Individuals dually eligible for Medicare and Medicaid are among the highest-cost enrollees in either program, but the lack of coordination between these two programs makes it difficult for them to get the care they need. Over the years, a variety of platforms have been created at the federal level to better integrate care for Medicare-Medicaid enrollees, including the Program of All-Inclusive Care for the Elderly (PACE) and the Financial Alignment Initiative, but these models do not necessarily work well for all states. Dual Eligible Special Needs Plans (D-SNPs), a special type of Medicare Advantage plan that serves only individuals enrolled in both Medicare and Medicaid, may be a more readily accessible platform for integrating Medicare and Medicaid.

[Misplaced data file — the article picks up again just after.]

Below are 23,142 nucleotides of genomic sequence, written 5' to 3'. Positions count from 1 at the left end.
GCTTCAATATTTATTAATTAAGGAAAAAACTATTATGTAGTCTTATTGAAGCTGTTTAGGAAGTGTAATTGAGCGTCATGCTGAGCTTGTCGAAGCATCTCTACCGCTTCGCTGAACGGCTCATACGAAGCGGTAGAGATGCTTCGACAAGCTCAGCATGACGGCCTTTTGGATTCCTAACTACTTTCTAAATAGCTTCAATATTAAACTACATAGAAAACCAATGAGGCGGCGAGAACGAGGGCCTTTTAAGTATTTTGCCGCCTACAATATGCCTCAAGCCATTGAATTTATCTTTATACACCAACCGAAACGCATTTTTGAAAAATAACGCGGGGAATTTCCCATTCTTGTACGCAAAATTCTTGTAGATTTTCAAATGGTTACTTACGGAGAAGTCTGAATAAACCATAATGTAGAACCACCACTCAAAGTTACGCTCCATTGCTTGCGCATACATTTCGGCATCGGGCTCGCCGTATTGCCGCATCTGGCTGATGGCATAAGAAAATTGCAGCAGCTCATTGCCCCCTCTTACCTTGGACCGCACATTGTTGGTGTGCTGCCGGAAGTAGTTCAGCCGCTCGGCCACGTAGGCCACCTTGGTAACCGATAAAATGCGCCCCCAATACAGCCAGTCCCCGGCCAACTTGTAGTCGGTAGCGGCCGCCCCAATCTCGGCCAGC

In Advancing D-SNP-Based Policy Options for Medicare-Medicaid Enrollees, the Center for Health Care Strategies (CHCS) and its partner RTI International, identified policy options to promote Medicare-Medicaid integration using D-SNPs and assessed the challenges and considerations in implementing this model. CHCS gathered the experiences of states, health plans, providers, and other subject matter experts on the use of D-SNPs as an integration platform. This information was used to develop: (1) a list of administrative flexibilities that could be offered by the Department of Health and Human Services; and (2) options for states to improve integration and coordination of care under existing SNP authority. Findings will be disseminated nationally.